Twitter Ads

Generally seen as a weaker advertising platform than Facebook, Twitter is still a good way to advertise to a huge range of individuals. Similar targeting options are available, and the style of ads with the primary focus on an image still apply. Humor is one of the key strategies for getting a Twitter ad noticed. “Funny ads” or controversy, which also work, tend to get retweeted more and hence get in front of a larger audience for free! If you can add humor to a commercial Twitter ad, you’re onto a winning format. A couple of examples of this are seen below:

perfect banner ad

Perfectbanner has mixed the perfect amount of relevance and value. This appeared on my personal Twitter and is perfect for a marketer such as myself, always looking to tweak conversions to get the most out of projects.

Beast Technologies ad

Beast sensor’s ad caught my eye. Although the copy from the ad can be greatly improved, this ad drew my attention from their simple tagline, mainly the “take the guesswork out of the weight room.” Mixed with the stats in the featured image, this ad will catch the attention of any serious weightlifter. Measuring the speed of reps and the average power can be hugely advantageous, giving someone the edge in their training! They could have improved the ad by writing another powerful tagline instead of simply “beast sensor,” but the ad still has 87 retweets for a relatively unknown company.

LinkedIn Ads

LinkedIn ads are a completely different ball game compared with Facebook and Twitter. Although LinkedIn seems to be on the decline, their advertising platform is seen as the largest business-to-business marketing channel online. And with the correct ad type, you can gain a lot of traction through LinkedIn.

The key here (as with all social advertising) is to refine your target audience as much as possible. Assuming you’ve already done this, another key strategy is to advertise your business in relation to other business or financial news. For example, if a particular stock drops, mention this in your ad (if it’s relevant to your business). Below is an example of this method, in relation to the UK Budget changes:

KPMG small business accounting ad

The ad itself links to an article discussing the changes from a small business owner’s perspective. And then there is a call to action inside for their accounting services. Although this style of news jacking wouldn’t work for all industries, it can be angled to a wide range, and you may be able to pick up some of the traffic as a result. I’ve done a case study on this strategy that can be found here.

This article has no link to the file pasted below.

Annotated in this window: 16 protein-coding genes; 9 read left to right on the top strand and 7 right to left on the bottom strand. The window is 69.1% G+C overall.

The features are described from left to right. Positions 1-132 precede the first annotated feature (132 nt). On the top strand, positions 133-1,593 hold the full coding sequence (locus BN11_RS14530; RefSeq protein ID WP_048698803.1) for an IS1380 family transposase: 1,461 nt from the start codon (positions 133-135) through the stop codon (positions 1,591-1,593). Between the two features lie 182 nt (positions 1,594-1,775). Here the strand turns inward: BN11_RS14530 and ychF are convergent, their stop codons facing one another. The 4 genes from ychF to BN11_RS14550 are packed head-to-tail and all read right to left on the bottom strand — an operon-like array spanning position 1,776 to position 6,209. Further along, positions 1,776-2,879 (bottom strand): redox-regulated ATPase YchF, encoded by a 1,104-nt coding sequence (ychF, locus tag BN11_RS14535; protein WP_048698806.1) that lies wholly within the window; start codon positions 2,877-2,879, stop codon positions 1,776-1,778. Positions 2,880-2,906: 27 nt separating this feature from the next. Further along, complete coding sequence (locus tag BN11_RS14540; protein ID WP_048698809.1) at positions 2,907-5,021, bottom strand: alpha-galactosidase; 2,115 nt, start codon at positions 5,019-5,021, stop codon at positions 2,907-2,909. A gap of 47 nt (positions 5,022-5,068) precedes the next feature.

How to Write Social Media Copy – A Quick Guide

You now know all the background behind social ads but not how to go about writing an ad itself. For this brand new ad, I’ll assume you already have an eye-catching image and have targeted a relevant audience. The next step is what to write in the headline (25 characters), text (90 characters), news feed link description, and display link. Below are a few quick social copy tips to keep in mind when writing these:

Text – Your text should contain at least 2 power words, 1 hyper-relevant keyword, and as many barrier breaking points as you can think of. Also, remember who you’re writing the ad for. The style of writing and vocabulary used will differ depending on your target audience.

For example, “incredible” might be an effective power word for a younger demographic, but if you’re targeting males in their 50s, then this would be a poor choice. Instead, opt for a more fact-based power word, such as “proven,” “solution,” or “benefit.” More of these can be found in a great book by Frank Luntz, Words that Work.

The text itself appears above the headline, and as a result, is the first thing people see, so this should set the stage for your headline. But this shouldn’t be overly promotional or gimmicky. For example, “Finally learn to conquer your xxxx” or “9 Steps to generating more xxxx.”

Headline – This should contain a new power word (use the most assertive or powerful one here) and another relevant keyword that’s very relevant to the individual (which you should know from your targeting). Taking the first Udemy ad above as an example, instead of “The Professional Guitar Masterclass,” I personally would have gone with “Your Professional Guitar Masterclass.” This adds some personality to the ad and calls on the individual already reading it.

News feed link description – This is where you should continue to talk about the benefits of the product and, more important, why people should check it out. For example, free trials, great reviews, money back guarantees, or final 3 copies, etc.

Display link – This should be your website address, but don’t be afraid to use a parameter with selected power words in it. For example,

Button – This depends on what you are selling, but I personally always recommend a button of some sort. If your product is free, you can use “sign up” or “learn more.” If there is a cost, I’d recommend going with “shop now.”


The days of Don Draper and one tagline wonders are long gone, but writing great copy for social ads doesn’t need to be difficult. Use the checklist below, and go through each point to see if your ads all follow these key elements.

  1. Eye-catching image – Stop the scroll.
  2. Relevant target audience – No point in a 5% CTR if your conversion rate is 0.
  3. Initial likes – Getting 50+ initial likes on the ad itself.
  4. Power words – Include a number of power words in your copy.
  5. Break down barriers – Include stats, prices, and figures to break down the barriers of individuals thinking about clicking on an ad.
  6. Personal connection – Don’t make ads generic, add personal words and phrases.

About the Author: Tom Buckland is a digital marketing consultant for My Local Services and HQ SEO. He provides SEO, social media, and paid advertising advice and services to businesses worldwide. Follow him on Twitter.